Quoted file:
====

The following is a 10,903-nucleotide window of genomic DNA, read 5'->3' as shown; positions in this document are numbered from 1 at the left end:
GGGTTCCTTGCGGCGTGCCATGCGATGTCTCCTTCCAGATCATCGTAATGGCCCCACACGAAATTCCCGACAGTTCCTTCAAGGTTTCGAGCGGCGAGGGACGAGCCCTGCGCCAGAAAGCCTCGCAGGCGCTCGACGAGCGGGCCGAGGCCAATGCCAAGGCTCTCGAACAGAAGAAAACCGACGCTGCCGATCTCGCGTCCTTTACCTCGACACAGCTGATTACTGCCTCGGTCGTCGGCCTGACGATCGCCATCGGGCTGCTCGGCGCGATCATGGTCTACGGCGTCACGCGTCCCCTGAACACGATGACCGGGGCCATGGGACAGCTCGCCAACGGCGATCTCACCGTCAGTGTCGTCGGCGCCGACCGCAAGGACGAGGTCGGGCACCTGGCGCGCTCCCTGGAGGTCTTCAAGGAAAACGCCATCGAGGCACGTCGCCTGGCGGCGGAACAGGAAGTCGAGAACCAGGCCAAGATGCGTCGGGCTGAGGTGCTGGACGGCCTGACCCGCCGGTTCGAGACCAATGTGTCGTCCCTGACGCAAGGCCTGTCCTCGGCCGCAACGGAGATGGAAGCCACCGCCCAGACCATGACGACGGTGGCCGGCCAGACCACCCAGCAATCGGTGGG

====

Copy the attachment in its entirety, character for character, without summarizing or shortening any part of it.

The following is a 10,903-nucleotide window of genomic DNA, read 5'->3' as shown; positions in this document are numbered from 1 at the left end:
GGGTTCCTTGCGGCGTGCCATGCGATGTCTCCTTCCAGATCATCGTAATGGCCCCACACGAAATTCCCGACAGTTCCTTCAAGGTTTCGAGCGGCGAGGGACGAGCCCTGCGCCAGAAAGCCTCGCAGGCGCTCGACGAGCGGGCCGAGGCCAATGCCAAGGCTCTCGAACAGAAGAAAACCGACGCTGCCGATCTCGCGTCCTTTACCTCGACACAGCTGATTACTGCCTCGGTCGTCGGCCTGACGATCGCCATCGGGCTGCTCGGCGCGATCATGGTCTACGGCGTCACGCGTCCCCTGAACACGATGACCGGGGCCATGGGACAGCTCGCCAACGGCGATCTCACCGTCAGTGTCGTCGGCGCCGACCGCAAGGACGAGGTCGGGCACCTGGCGCGCTCCCTGGAGGTCTTCAAGGAAAACGCCATCGAGGCACGTCGCCTGGCGGCGGAACAGGAAGTCGAGAACCAGGCCAAGATGCGTCGGGCTGAGGTGCTGGACGGCCTGACCCGCCGGTTCGAGACCAATGTGTCGTCCCTGACGCAAGGCCTGTCCTCGGCCGCAACGGAGATGGAAGCCACCGCCCAGACCATGACGACGGTGGCCGGCCAGACCACCCAGCAATCGGTGGG